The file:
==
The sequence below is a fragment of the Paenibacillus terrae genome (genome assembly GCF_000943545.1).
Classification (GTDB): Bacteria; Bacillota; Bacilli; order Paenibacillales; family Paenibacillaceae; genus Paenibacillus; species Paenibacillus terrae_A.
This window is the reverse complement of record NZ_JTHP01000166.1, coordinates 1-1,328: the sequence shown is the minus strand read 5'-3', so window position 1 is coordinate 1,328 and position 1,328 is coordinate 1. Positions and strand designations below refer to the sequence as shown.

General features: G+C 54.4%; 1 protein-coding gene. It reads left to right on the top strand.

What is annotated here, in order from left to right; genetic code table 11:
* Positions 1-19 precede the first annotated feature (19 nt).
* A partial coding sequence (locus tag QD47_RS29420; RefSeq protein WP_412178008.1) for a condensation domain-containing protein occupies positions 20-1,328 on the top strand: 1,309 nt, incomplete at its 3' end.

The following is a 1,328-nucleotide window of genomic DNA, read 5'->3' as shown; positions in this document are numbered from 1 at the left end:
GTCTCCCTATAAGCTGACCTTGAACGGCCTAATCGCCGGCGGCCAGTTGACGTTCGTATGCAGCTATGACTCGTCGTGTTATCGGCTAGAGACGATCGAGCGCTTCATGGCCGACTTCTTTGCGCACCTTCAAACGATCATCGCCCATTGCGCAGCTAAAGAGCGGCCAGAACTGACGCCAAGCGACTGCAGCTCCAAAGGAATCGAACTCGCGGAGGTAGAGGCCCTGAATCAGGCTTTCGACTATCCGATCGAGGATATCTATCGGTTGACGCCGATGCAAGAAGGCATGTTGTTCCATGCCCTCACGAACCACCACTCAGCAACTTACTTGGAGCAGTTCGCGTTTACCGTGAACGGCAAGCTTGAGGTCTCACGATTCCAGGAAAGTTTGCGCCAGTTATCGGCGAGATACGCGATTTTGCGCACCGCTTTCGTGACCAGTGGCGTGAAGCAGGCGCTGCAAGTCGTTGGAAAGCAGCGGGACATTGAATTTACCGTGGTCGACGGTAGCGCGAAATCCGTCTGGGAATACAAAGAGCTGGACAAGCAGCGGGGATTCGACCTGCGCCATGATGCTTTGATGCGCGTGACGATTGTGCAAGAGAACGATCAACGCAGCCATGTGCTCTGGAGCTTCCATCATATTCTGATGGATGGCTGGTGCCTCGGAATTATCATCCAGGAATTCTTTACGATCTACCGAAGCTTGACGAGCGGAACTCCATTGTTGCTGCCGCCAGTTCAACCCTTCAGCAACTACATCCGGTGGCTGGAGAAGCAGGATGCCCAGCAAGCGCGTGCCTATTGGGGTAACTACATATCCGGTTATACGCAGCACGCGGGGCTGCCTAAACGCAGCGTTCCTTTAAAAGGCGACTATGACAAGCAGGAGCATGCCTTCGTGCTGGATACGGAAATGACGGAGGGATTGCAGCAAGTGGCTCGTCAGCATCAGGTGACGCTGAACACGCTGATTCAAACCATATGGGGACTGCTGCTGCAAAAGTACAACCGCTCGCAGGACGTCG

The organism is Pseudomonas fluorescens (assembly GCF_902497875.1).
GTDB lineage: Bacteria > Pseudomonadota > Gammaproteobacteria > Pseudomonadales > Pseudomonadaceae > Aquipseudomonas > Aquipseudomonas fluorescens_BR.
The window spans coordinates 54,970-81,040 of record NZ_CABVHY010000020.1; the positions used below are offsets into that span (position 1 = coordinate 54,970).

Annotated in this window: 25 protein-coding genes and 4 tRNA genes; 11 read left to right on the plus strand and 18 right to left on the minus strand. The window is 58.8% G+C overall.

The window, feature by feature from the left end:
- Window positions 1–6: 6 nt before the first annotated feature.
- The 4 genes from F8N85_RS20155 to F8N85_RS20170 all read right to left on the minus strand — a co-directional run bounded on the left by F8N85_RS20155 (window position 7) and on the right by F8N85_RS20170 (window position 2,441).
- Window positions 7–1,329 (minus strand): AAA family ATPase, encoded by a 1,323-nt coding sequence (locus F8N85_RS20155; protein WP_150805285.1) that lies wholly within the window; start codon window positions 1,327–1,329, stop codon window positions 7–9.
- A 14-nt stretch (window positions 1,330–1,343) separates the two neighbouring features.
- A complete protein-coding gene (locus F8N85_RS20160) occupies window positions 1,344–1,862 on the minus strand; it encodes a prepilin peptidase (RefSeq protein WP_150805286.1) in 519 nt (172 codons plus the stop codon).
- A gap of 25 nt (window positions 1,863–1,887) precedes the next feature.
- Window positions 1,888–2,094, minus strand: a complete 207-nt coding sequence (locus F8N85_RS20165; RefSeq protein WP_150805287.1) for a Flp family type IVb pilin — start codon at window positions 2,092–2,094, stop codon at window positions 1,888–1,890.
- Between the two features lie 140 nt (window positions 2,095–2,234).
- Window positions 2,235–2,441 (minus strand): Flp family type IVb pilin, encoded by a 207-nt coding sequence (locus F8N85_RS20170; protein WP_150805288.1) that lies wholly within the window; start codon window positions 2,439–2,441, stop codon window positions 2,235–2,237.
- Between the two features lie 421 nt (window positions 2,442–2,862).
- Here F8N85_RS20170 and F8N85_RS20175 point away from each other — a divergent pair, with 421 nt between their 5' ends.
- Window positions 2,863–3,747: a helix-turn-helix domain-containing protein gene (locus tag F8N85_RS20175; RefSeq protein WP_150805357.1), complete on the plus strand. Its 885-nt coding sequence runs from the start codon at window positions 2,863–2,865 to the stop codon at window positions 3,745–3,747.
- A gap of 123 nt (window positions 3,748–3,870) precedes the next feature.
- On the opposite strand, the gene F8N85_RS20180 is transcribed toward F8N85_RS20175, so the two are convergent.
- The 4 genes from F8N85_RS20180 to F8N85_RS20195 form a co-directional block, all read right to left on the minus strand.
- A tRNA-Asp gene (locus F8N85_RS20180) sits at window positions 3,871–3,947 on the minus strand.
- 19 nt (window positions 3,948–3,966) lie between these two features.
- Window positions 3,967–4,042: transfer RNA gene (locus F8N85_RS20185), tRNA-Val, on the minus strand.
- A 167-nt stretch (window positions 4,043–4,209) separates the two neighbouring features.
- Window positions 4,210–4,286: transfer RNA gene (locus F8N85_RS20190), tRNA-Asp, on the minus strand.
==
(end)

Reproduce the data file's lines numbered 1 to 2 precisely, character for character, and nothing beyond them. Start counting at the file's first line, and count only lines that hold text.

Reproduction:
The sequence below is a fragment of the Paenibacillus terrae genome (genome assembly GCF_000943545.1).
Classification (GTDB): Bacteria; Bacillota; Bacilli; order Paenibacillales; family Paenibacillaceae; genus Paenibacillus; species Paenibacillus terrae_A.